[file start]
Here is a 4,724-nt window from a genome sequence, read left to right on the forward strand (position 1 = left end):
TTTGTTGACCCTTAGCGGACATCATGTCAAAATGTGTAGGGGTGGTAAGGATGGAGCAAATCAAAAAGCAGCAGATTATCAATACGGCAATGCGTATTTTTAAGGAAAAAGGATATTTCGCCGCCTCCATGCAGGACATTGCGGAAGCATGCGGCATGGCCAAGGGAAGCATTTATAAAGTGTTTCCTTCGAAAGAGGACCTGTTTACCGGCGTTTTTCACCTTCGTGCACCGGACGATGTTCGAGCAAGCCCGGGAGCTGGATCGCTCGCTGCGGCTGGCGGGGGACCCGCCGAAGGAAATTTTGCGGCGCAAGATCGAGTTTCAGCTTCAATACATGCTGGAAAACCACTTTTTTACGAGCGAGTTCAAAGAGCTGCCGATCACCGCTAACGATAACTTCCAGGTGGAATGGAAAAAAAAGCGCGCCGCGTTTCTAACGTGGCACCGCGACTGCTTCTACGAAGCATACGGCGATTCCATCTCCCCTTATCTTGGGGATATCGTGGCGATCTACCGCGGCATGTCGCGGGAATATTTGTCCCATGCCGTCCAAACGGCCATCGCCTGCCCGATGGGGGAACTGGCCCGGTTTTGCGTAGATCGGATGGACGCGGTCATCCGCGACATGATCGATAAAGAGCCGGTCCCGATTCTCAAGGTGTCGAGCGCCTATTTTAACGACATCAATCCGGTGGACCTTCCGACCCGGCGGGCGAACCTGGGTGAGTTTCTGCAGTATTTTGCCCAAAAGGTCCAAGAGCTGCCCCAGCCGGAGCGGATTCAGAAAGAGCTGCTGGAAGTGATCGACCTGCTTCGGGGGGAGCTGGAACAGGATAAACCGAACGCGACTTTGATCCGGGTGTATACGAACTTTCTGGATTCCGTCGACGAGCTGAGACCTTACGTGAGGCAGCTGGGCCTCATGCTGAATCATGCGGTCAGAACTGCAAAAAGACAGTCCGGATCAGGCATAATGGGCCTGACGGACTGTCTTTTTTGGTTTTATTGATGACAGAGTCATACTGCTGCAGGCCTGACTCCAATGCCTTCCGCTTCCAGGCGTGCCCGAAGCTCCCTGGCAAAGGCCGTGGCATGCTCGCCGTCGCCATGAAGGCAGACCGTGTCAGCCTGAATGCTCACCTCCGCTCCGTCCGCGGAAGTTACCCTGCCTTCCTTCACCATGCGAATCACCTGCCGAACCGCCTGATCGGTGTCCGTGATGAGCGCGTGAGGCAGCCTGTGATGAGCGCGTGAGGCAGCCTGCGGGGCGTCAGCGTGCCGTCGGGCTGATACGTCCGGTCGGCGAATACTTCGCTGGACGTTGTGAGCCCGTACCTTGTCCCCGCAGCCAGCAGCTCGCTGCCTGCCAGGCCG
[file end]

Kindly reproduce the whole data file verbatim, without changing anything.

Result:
Here is a 4,724-nt window from a genome sequence, read left to right on the forward strand (position 1 = left end):
TTTGTTGACCCTTAGCGGACATCATGTCAAAATGTGTAGGGGTGGTAAGGATGGAGCAAATCAAAAAGCAGCAGATTATCAATACGGCAATGCGTATTTTTAAGGAAAAAGGATATTTCGCCGCCTCCATGCAGGACATTGCGGAAGCATGCGGCATGGCCAAGGGAAGCATTTATAAAGTGTTTCCTTCGAAAGAGGACCTGTTTACCGGCGTTTTTCACCTTCGTGCACCGGACGATGTTCGAGCAAGCCCGGGAGCTGGATCGCTCGCTGCGGCTGGCGGGGGACCCGCCGAAGGAAATTTTGCGGCGCAAGATCGAGTTTCAGCTTCAATACATGCTGGAAAACCACTTTTTTACGAGCGAGTTCAAAGAGCTGCCGATCACCGCTAACGATAACTTCCAGGTGGAATGGAAAAAAAAGCGCGCCGCGTTTCTAACGTGGCACCGCGACTGCTTCTACGAAGCATACGGCGATTCCATCTCCCCTTATCTTGGGGATATCGTGGCGATCTACCGCGGCATGTCGCGGGAATATTTGTCCCATGCCGTCCAAACGGCCATCGCCTGCCCGATGGGGGAACTGGCCCGGTTTTGCGTAGATCGGATGGACGCGGTCATCCGCGACATGATCGATAAAGAGCCGGTCCCGATTCTCAAGGTGTCGAGCGCCTATTTTAACGACATCAATCCGGTGGACCTTCCGACCCGGCGGGCGAACCTGGGTGAGTTTCTGCAGTATTTTGCCCAAAAGGTCCAAGAGCTGCCCCAGCCGGAGCGGATTCAGAAAGAGCTGCTGGAAGTGATCGACCTGCTTCGGGGGGAGCTGGAACAGGATAAACCGAACGCGACTTTGATCCGGGTGTATACGAACTTTCTGGATTCCGTCGACGAGCTGAGACCTTACGTGAGGCAGCTGGGCCTCATGCTGAATCATGCGGTCAGAACTGCAAAAAGACAGTCCGGATCAGGCATAATGGGCCTGACGGACTGTCTTTTTTGGTTTTATTGATGACAGAGTCATACTGCTGCAGGCCTGACTCCAATGCCTTCCGCTTCCAGGCGTGCCCGAAGCTCCCTGGCAAAGGCCGTGGCATGCTCGCCGTCGCCATGAAGGCAGACCGTGTCAGCCTGAATGCTCACCTCCGCTCCGTCCGCGGAAGTTACCCTGCCTTCCTTCACCATGCGAATCACCTGCCGAACCGCCTGATCGGTGTCCGTGATGAGCGCGTGAGGCAGCCTGTGATGAGCGCGTGAGGCAGCCTGCGGGGCGTCAGCGTGCCGTCGGGCTGATACGTCCGGTCGGCGAATACTTCGCTGGACGTTGTGAGCCCGTACCTTGTCCCCGCAGCCAGCAGCTCGCTGCCTGCCAGGCCG